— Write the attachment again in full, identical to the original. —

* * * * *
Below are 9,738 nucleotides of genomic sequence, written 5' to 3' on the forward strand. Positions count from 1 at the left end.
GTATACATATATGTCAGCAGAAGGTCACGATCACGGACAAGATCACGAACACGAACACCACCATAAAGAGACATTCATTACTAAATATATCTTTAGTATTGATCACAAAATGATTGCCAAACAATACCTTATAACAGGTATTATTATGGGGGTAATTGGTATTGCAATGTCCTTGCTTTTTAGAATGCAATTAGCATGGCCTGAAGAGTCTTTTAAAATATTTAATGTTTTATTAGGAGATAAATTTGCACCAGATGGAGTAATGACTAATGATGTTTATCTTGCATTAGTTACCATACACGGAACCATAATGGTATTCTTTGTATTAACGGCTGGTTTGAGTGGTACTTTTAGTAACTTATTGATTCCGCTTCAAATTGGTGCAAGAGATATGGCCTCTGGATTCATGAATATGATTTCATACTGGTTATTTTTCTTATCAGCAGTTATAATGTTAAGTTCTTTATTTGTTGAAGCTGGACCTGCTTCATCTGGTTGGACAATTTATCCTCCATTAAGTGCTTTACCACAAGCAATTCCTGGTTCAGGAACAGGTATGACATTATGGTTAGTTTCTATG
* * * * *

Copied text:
Below are 9,738 nucleotides of genomic sequence, written 5' to 3' on the forward strand. Positions count from 1 at the left end.
GTATACATATATGTCAGCAGAAGGTCACGATCACGGACAAGATCACGAACACGAACACCACCATAAAGAGACATTCATTACTAAATATATCTTTAGTATTGATCACAAAATGATTGCCAAACAATACCTTATAACAGGTATTATTATGGGGGTAATTGGTATTGCAATGTCCTTGCTTTTTAGAATGCAATTAGCATGGCCTGAAGAGTCTTTTAAAATATTTAATGTTTTATTAGGAGATAAATTTGCACCAGATGGAGTAATGACTAATGATGTTTATCTTGCATTAGTTACCATACACGGAACCATAATGGTATTCTTTGTATTAACGGCTGGTTTGAGTGGTACTTTTAGTAACTTATTGATTCCGCTTCAAATTGGTGCAAGAGATATGGCCTCTGGATTCATGAATATGATTTCATACTGGTTATTTTTCTTATCAGCAGTTATAATGTTAAGTTCTTTATTTGTTGAAGCTGGACCTGCTTCATCTGGTTGGACAATTTATCCTCCATTAAGTGCTTTACCACAAGCAATTCCTGGTTCAGGAACAGGTATGACATTATGGTTAGTTTCTATG